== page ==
“I said it would probably affect his future,” Zeigler said. “Today, though, I would tell him that it would not affect his future.” Gendreau did come out after his collegiate career and is attracting consideration in the pro ranks.
Branch, the online editor of Diverse magazine who spent 20 years before that as an assignment editor with USA Today, said as younger reporters matriculate into the business, there will be less of a shock value regarding homosexuality in athletics – professional or otherwise.
“It’s a natural progression,” Branch said. “As younger people come into the profession, the attitude shifts more toward the ‘who cares?’ when it comes to sexual orientation. We’re more equipped now to deal with these issues.”
The breakout was one of several that followed the three-day forum’s opening session during which NCAA Chief Inclusion Officer Bernard Franklin encouraged participants to take the leadership reins in an area that needs it.
Franklin said the forum is a product of the NCAA’s move three years ago to expand what earlier had been almost exclusively a focus on diversity from a hiring capacity. Rather than simply diversifying the pipeline from which institutions hire athletics directors, coaches and other leaders in athletics, the NCAA’s inclusion effort now seeks a culture change.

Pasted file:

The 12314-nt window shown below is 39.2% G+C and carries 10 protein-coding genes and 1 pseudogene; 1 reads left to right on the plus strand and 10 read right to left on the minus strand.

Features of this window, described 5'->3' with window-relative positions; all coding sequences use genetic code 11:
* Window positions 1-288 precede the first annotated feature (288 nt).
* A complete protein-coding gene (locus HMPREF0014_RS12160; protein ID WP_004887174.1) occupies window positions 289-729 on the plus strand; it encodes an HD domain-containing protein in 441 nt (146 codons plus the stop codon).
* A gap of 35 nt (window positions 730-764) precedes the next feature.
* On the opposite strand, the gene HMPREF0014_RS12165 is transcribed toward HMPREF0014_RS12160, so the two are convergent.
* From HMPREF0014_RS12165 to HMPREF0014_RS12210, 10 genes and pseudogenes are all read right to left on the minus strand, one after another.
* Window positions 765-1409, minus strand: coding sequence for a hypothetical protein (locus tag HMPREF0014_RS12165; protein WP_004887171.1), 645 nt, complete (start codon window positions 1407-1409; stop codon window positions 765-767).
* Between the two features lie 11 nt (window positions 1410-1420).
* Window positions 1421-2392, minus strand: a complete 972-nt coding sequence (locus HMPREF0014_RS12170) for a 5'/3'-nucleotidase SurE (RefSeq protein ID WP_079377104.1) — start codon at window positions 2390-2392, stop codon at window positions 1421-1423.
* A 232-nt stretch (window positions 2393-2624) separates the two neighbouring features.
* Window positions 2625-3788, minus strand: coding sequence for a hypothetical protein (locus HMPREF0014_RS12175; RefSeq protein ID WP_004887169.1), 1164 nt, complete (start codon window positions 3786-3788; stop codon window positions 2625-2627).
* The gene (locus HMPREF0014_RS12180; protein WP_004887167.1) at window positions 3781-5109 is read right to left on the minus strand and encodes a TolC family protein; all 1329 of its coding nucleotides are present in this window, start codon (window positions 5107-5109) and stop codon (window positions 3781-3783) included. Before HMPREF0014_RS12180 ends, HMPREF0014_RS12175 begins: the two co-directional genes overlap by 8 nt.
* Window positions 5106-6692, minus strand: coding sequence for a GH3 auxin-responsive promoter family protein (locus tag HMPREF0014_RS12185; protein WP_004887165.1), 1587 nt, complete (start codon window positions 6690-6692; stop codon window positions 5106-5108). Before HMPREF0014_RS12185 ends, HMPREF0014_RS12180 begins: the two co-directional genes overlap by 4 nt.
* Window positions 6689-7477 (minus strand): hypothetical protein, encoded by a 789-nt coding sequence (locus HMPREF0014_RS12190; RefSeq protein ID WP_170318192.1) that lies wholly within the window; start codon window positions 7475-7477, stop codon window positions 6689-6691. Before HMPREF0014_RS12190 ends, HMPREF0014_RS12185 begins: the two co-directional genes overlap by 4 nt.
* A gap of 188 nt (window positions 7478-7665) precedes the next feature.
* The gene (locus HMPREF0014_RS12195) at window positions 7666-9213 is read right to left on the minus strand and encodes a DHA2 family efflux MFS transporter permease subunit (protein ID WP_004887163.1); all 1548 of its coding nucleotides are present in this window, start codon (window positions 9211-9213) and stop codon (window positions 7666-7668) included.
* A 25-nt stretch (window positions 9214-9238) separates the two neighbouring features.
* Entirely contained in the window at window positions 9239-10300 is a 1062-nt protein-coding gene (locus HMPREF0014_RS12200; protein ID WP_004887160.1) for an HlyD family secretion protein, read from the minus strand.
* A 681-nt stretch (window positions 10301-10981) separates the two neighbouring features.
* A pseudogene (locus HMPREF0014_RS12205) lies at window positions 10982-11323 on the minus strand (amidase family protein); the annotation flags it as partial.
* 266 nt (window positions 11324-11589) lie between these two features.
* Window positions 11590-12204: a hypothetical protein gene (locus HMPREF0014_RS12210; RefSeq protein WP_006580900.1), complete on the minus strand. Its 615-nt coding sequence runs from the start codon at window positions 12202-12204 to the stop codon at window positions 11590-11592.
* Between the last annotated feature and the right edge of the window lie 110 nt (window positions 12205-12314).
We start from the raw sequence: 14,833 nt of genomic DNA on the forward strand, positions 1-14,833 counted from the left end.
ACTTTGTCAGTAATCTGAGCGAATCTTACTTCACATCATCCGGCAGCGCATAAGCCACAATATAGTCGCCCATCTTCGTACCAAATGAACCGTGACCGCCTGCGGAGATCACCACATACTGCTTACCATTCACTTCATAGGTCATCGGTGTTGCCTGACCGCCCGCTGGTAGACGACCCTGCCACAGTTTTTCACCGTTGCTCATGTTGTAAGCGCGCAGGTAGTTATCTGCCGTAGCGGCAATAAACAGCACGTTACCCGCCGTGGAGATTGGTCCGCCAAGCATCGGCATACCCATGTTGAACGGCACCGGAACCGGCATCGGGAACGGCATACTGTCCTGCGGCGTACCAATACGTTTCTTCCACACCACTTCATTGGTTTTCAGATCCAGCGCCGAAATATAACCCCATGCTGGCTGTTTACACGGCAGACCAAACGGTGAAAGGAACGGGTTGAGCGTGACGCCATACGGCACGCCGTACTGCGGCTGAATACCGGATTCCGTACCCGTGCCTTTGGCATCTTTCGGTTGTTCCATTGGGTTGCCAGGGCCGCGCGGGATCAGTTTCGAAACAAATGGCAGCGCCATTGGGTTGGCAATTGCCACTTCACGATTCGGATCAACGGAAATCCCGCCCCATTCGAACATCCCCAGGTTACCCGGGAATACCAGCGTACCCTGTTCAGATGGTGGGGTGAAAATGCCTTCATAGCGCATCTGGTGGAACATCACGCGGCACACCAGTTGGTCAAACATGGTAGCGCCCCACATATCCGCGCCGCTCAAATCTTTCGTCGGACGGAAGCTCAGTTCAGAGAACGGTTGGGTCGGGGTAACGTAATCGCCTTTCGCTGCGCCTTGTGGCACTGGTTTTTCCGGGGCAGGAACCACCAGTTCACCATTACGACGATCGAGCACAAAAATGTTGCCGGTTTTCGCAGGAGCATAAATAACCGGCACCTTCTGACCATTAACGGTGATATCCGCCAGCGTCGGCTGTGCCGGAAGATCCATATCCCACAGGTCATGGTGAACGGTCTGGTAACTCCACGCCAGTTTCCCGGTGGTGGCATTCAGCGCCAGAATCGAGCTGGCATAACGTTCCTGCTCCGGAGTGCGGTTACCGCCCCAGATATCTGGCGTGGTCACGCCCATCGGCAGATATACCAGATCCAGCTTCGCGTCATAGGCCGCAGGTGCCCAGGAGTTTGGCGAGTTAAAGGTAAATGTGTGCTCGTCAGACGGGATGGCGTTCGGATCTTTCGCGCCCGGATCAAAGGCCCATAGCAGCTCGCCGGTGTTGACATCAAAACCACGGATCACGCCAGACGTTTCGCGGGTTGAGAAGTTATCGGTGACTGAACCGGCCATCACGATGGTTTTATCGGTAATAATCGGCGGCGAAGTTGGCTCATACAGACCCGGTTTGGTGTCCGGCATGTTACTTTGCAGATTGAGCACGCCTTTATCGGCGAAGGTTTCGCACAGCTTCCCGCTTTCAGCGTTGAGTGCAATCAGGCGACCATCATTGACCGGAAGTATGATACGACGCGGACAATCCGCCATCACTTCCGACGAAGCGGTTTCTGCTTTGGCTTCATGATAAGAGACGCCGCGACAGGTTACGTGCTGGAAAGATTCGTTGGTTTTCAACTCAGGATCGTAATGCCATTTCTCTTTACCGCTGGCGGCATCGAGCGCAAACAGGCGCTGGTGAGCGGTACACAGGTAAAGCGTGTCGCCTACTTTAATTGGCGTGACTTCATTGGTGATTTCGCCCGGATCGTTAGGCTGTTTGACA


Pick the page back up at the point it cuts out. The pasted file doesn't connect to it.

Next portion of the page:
“If we are to be successful in creating a more inclusive culture, we have to commit to a state of collective action,” Franklin said. “This forum was developed around the notion that there needs to be such a commitment.
“Inclusion fosters a culture that values and uses diversity to reach the goals and objectives of our organization. We now know that a commitment only to diversity does not necessarily lead to greater inclusion; in fact, it may lead only to greater assimilation. The problem with assimilation is that it tolerates differences – inclusion celebrates differences.”
NCAA President Mark Emmert followed Franklin by urging NCAA members to remain steadfast in the commitment.
“If you want change, you have to stay on it and you have to work at it,” Emmert said. “Partner with people across your campuses and your conferences and across the Association who – like we’re trying to do at this forum – are constantly and mutually reinforcing. We exist as an Association to support all of the young men and women who participate in intercollegiate athletics, and that’s what we have to stay focused on.”
The final session on the forum’s first day featured Aimee Mullins, a former sprinter at Georgetown who has made national news with her success using prosthetic legs. Her inspirational story used both humor and poignancy to both entertain and inform the forum crowd.